Did you know that the oral health of your dog or cat can directly affect their overall health? A mouth full of calculus, infection and rotting teeth can cause undo stress and potential complications with a pet’s heart, liver & kidneys. A pet’s mouth and teeth also have many important functions including – eating, tasting, grooming, defence and cooling so it stands to reason that it’s important to ensure they remain in good condition.
It’s been reported that all dogs older than 5 years and more than 95% of cat over the age of 8 suffer from dental disease, but it’s often not until well into a pet’s adult years that owners start mentioning teeth. The most common complaint – stinky breath.
So how do YOU as a pet owner help keep your beloved furry friend’s dental hygiene in check to keep that breath (and other dental concerns) at bay?
Western Animal Clinic’s Steps to Keeping Your Pet’s Mouth Healthy
1. START EARLY
Whether you’ve adopted a puppy/kitten or an older pet, you should start an oral hygiene routine at home. Going slowly to get your pet used to having their mouth touched and eventually cleaned, also has the added benefit of making your pet less resistant to the Veterinarian having a thorough look in their mouth during an exam.
2. BRUSH, BRUSH, BRUSH
You should start brushing your pet’s teeth right from the beginning, as this is of most benefit when tartar has not built up and calcified on the teeth. For optimal results, 3x weekly will help ensure the removal of plaque and prevent the formation of tartar/calculus.
* Alternatives to brushing If brushing is not realistic for you and your pet, there are many alternatives that can help remove plaque and prevent tartar build up. Ask us about the oral sprays, gels and water additive options available to see which is right for your pet
3. TRY A DENTAL DIET
These pet foods are specifically formulated to encourage chewing and help remove plaque build up on the teeth. They are very palatable and well received by dogs and cats alike. It would be ideal to use a dental food as the primary diet for the full benefits, but they can also be used in conjunction with other foods or as special treats.
4. PROFESSIONAL DENTAL CLEANINGS
Having a dentistry performed when it is recommended by your Veterinarian will help your pet feel their best. Can you imagine eating with tartar, inflammation or rotting teeth? It’s a good time to note that we cannot reason with a pet to get them to keep their mouths open so they do need to be fully anesthetized when we perform a dental. This allows us easy access to their mouths and prevents potential trauma to healthy teeth as we scale and polish without the worry of movement. At Western Animal Clinic, we have a range of dentistry pricing based on your pet’s specific needs.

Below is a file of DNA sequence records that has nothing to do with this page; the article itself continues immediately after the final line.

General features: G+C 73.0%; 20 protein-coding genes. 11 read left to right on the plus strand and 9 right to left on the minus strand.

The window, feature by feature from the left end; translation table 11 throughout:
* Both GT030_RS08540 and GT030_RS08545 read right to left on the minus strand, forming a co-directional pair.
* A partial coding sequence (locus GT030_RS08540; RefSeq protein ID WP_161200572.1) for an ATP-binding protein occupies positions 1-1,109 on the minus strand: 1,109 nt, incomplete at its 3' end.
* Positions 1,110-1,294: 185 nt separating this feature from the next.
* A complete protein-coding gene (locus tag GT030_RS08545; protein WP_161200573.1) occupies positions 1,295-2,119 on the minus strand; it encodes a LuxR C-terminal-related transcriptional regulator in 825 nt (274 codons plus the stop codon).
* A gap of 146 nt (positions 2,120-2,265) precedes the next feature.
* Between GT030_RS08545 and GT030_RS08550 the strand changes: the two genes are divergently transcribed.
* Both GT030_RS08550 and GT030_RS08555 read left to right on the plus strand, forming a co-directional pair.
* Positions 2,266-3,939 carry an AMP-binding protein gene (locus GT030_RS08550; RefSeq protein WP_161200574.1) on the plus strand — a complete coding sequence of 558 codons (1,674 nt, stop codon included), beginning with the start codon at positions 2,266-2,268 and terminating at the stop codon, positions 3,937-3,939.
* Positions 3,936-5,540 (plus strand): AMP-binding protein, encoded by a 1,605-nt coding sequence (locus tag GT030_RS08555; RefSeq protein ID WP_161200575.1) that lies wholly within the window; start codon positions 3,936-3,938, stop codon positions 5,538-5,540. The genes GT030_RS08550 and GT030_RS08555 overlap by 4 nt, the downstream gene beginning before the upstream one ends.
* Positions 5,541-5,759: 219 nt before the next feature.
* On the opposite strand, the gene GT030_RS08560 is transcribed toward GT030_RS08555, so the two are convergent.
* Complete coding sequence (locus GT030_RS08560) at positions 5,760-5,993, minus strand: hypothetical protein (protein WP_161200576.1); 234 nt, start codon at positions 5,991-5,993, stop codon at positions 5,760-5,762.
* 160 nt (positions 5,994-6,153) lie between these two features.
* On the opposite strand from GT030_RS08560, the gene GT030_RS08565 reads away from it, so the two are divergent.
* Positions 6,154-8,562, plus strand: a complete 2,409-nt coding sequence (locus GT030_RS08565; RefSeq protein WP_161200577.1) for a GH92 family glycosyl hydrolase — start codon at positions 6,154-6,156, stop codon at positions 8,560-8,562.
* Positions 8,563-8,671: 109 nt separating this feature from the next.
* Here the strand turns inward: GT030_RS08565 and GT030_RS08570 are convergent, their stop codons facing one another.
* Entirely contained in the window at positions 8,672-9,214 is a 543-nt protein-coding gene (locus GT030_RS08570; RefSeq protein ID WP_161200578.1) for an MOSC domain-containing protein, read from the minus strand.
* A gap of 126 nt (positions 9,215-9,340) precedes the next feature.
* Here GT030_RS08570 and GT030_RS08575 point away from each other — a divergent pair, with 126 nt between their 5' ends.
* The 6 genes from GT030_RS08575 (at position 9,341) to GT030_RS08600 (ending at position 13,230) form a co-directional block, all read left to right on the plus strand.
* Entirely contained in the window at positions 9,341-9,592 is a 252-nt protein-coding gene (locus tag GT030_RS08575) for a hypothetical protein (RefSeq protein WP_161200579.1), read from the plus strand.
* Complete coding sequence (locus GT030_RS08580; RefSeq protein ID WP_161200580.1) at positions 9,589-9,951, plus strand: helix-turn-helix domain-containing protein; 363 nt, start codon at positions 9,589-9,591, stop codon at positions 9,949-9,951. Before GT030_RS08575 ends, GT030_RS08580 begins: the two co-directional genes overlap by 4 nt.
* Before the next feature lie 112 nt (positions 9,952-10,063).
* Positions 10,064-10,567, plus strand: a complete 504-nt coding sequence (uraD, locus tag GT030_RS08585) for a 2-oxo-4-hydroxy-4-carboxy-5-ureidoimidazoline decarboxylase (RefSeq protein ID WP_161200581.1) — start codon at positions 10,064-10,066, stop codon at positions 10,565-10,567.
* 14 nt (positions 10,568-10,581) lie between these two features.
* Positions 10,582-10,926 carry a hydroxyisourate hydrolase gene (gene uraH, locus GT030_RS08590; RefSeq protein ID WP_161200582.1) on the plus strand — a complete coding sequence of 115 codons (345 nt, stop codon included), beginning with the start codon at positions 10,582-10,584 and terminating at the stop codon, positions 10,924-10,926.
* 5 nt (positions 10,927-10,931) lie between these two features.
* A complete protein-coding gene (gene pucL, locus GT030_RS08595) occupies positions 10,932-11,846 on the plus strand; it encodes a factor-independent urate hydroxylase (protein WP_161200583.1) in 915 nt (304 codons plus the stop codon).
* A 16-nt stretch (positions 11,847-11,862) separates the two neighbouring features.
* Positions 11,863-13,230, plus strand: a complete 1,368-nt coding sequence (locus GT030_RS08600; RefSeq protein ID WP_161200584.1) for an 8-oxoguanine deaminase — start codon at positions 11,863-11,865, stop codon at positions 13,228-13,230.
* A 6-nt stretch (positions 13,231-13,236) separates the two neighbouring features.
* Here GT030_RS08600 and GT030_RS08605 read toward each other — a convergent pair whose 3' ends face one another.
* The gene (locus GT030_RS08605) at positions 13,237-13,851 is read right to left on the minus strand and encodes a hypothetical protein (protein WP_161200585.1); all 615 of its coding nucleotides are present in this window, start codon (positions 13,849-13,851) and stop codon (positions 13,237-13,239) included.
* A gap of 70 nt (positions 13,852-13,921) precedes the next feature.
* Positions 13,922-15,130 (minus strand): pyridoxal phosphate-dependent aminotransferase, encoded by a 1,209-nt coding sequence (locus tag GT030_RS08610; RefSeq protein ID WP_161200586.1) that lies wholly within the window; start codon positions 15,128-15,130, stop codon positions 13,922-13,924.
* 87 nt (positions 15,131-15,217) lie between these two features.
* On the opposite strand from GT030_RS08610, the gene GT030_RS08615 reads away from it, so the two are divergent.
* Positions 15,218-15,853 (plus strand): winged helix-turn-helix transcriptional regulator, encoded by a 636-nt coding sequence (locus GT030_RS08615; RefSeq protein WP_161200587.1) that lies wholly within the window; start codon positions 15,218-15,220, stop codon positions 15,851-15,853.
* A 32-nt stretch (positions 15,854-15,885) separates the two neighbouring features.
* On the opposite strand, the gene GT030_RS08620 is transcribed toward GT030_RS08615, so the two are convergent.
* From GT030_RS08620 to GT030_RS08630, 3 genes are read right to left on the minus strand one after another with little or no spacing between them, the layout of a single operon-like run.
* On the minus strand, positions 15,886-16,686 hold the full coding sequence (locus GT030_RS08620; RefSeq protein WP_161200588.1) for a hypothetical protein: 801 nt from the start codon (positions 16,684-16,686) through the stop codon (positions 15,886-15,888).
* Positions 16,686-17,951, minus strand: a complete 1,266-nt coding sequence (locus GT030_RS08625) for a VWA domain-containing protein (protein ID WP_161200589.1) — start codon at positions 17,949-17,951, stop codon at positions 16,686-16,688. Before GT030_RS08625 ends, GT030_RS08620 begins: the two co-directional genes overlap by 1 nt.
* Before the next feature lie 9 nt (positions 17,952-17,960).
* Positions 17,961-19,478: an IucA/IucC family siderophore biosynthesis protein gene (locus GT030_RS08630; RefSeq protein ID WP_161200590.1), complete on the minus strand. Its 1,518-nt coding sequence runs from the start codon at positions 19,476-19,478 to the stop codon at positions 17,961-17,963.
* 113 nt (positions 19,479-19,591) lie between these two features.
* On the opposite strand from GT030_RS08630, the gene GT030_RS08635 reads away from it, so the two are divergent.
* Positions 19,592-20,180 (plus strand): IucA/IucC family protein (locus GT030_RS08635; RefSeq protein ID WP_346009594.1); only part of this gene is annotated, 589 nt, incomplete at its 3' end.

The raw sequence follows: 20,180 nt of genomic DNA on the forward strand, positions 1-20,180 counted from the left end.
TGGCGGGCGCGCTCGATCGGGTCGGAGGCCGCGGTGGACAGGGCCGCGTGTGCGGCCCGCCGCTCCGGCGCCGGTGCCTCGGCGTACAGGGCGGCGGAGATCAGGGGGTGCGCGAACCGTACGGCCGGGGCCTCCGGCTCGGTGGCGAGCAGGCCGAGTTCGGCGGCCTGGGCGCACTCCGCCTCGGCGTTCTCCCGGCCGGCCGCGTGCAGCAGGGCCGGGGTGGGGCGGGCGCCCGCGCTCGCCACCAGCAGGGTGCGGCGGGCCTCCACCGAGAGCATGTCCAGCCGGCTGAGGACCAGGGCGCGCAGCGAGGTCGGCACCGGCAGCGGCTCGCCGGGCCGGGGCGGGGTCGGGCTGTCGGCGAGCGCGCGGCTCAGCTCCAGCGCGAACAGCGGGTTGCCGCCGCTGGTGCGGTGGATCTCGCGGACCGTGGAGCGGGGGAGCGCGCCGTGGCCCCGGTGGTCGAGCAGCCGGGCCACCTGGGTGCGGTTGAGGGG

Classification of Dental Disease
Just like humans, dogs and cats will benefit from having their teeth professionally cleaned BEFORE an issue arises. These dentals can help reduce the risk of your pet needing tooth extractions and also reduces anesthetic time for your pet. When done early, routine dentals can keep your pet’s mouth clean and infection-free for longer and sometimes for life.
At this stage, we recommend doing full mouth x-rays on your pet so we can see what’s going on under the gums as well as on the surface of the exposed tooth. With this full picture, our doctors are better able to assess tooth health and can determine the best course of action for your pet’s pearly whites. Often the scale and polish is extensive but extractions are usually minimal and you can expect a quick recovery.
Dentistries labelled as severe aren’t for the faint of heart. These procedures usually result in multiple tooth extractions and extensive cleanings of anything remaining. Again, full mouth x-rays are performed so we can be sure we’re not leaving any diseased teeth in the mouth. Recovery from a severe dentistry is a little longer and often involves softened food, pain medication, and antibiotics, but don’t fret, these are the dentals we most often see. While these procedures are a little more intense, rest assured that your dog or cat will be much happier and healthier with their oral issues addressed.
We’d like to say that with diligent home care your pet will never need a dentistry, but at least once in their lifetime each dog or cat will still likely require professional intervention, no different than we as humans do. By implementing oral care into your pet’s weekly or daily life, you can slow the progression of dental disease and make that professional cleaning a mild one.
So go on, take a look in your pet’s mouth ….. would you want teeth like that? If there’s even the slightest “ICK-factor” please be sure to have a dental discussion with one of our Veterinarians the next time your pet is in to see us and help your pet make the most of the teeth they were given!
February and March of 2020 are Dental Health Months – Check out our Promotions by clicking here.